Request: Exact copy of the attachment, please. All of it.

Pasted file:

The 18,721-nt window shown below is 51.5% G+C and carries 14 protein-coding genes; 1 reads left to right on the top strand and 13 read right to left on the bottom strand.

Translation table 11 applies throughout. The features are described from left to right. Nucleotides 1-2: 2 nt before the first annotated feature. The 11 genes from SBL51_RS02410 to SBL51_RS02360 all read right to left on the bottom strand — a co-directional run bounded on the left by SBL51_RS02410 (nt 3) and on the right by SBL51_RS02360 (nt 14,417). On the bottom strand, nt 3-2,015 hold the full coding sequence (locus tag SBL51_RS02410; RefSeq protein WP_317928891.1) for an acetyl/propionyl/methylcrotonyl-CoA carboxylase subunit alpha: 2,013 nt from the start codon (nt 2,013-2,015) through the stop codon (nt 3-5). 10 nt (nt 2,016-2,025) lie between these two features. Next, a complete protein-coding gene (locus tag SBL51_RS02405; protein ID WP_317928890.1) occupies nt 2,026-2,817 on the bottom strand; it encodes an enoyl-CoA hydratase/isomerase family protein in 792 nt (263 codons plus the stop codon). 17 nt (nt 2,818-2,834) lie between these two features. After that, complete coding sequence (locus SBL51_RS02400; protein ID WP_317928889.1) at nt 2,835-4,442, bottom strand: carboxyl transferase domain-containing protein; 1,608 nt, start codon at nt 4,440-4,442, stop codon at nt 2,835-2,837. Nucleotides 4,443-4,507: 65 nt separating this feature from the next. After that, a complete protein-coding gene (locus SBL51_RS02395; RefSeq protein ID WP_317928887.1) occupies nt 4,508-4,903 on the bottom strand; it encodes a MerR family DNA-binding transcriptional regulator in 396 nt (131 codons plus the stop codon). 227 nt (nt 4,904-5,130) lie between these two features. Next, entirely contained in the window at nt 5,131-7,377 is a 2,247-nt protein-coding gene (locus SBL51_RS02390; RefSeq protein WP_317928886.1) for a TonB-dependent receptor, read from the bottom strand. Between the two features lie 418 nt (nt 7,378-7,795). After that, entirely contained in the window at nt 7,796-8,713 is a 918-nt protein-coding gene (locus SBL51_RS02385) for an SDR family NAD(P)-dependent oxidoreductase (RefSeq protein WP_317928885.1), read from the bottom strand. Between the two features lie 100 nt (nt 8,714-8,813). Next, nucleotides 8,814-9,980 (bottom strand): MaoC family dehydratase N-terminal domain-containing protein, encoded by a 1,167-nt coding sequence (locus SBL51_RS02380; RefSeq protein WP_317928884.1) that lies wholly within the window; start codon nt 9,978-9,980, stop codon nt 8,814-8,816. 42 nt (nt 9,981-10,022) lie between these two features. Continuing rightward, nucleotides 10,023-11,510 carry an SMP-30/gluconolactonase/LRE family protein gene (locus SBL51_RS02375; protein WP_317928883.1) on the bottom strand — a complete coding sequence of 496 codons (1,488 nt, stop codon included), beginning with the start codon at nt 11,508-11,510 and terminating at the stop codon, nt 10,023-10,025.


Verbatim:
The 18,721-nt window shown below is 51.5% G+C and carries 14 protein-coding genes; 1 reads left to right on the top strand and 13 read right to left on the bottom strand.

Translation table 11 applies throughout. The features are described from left to right. Nucleotides 1-2: 2 nt before the first annotated feature. The 11 genes from SBL51_RS02410 to SBL51_RS02360 all read right to left on the bottom strand — a co-directional run bounded on the left by SBL51_RS02410 (nt 3) and on the right by SBL51_RS02360 (nt 14,417). On the bottom strand, nt 3-2,015 hold the full coding sequence (locus tag SBL51_RS02410; RefSeq protein WP_317928891.1) for an acetyl/propionyl/methylcrotonyl-CoA carboxylase subunit alpha: 2,013 nt from the start codon (nt 2,013-2,015) through the stop codon (nt 3-5). 10 nt (nt 2,016-2,025) lie between these two features. Next, a complete protein-coding gene (locus tag SBL51_RS02405; protein ID WP_317928890.1) occupies nt 2,026-2,817 on the bottom strand; it encodes an enoyl-CoA hydratase/isomerase family protein in 792 nt (263 codons plus the stop codon). 17 nt (nt 2,818-2,834) lie between these two features. After that, complete coding sequence (locus SBL51_RS02400; protein ID WP_317928889.1) at nt 2,835-4,442, bottom strand: carboxyl transferase domain-containing protein; 1,608 nt, start codon at nt 4,440-4,442, stop codon at nt 2,835-2,837. Nucleotides 4,443-4,507: 65 nt separating this feature from the next. After that, a complete protein-coding gene (locus SBL51_RS02395; RefSeq protein ID WP_317928887.1) occupies nt 4,508-4,903 on the bottom strand; it encodes a MerR family DNA-binding transcriptional regulator in 396 nt (131 codons plus the stop codon). 227 nt (nt 4,904-5,130) lie between these two features. Next, entirely contained in the window at nt 5,131-7,377 is a 2,247-nt protein-coding gene (locus SBL51_RS02390; RefSeq protein WP_317928886.1) for a TonB-dependent receptor, read from the bottom strand. Between the two features lie 418 nt (nt 7,378-7,795). After that, entirely contained in the window at nt 7,796-8,713 is a 918-nt protein-coding gene (locus SBL51_RS02385) for an SDR family NAD(P)-dependent oxidoreductase (RefSeq protein WP_317928885.1), read from the bottom strand. Between the two features lie 100 nt (nt 8,714-8,813). Next, nucleotides 8,814-9,980 (bottom strand): MaoC family dehydratase N-terminal domain-containing protein, encoded by a 1,167-nt coding sequence (locus SBL51_RS02380; RefSeq protein WP_317928884.1) that lies wholly within the window; start codon nt 9,978-9,980, stop codon nt 8,814-8,816. 42 nt (nt 9,981-10,022) lie between these two features. Continuing rightward, nucleotides 10,023-11,510 carry an SMP-30/gluconolactonase/LRE family protein gene (locus SBL51_RS02375; protein WP_317928883.1) on the bottom strand — a complete coding sequence of 496 codons (1,488 nt, stop codon included), beginning with the start codon at nt 11,508-11,510 and terminating at the stop codon, nt 10,023-10,025.